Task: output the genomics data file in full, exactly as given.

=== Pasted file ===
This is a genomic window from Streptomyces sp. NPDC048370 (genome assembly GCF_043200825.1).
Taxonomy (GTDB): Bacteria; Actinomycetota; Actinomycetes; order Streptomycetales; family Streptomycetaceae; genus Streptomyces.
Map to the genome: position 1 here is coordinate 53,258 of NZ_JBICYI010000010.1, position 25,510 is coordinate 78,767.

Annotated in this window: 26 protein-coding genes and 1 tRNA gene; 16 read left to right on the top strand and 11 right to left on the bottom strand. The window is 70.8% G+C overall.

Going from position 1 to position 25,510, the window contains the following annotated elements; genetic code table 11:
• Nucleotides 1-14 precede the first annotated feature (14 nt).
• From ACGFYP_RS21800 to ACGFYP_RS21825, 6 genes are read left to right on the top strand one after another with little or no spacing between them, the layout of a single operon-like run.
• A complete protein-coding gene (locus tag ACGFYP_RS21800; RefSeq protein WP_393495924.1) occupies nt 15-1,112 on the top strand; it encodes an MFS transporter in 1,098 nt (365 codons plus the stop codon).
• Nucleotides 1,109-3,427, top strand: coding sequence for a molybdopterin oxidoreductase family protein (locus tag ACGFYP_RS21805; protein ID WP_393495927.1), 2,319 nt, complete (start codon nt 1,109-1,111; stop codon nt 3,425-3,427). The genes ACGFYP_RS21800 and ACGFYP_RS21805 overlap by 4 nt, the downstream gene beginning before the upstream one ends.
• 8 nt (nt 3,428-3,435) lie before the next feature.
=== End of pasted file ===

This is a genomic window from Streptomyces sp. NPDC048370 (genome assembly GCF_043200825.1).
Taxonomy (GTDB): Bacteria; Actinomycetota; Actinomycetes; order Streptomycetales; family Streptomycetaceae; genus Streptomyces.
Map to the genome: position 1 here is coordinate 53,258 of NZ_JBICYI010000010.1, position 25,510 is coordinate 78,767.

Annotated in this window: 26 protein-coding genes and 1 tRNA gene; 16 read left to right on the top strand and 11 right to left on the bottom strand. The window is 70.8% G+C overall.

Going from position 1 to position 25,510, the window contains the following annotated elements; genetic code table 11:
• Nucleotides 1-14 precede the first annotated feature (14 nt).
• From ACGFYP_RS21800 to ACGFYP_RS21825, 6 genes are read left to right on the top strand one after another with little or no spacing between them, the layout of a single operon-like run.
• A complete protein-coding gene (locus tag ACGFYP_RS21800; RefSeq protein WP_393495924.1) occupies nt 15-1,112 on the top strand; it encodes an MFS transporter in 1,098 nt (365 codons plus the stop codon).
• Nucleotides 1,109-3,427, top strand: coding sequence for a molybdopterin oxidoreductase family protein (locus tag ACGFYP_RS21805; protein ID WP_393495927.1), 2,319 nt, complete (start codon nt 1,109-1,111; stop codon nt 3,425-3,427). The genes ACGFYP_RS21800 and ACGFYP_RS21805 overlap by 4 nt, the downstream gene beginning before the upstream one ends.
• 8 nt (nt 3,428-3,435) lie before the next feature.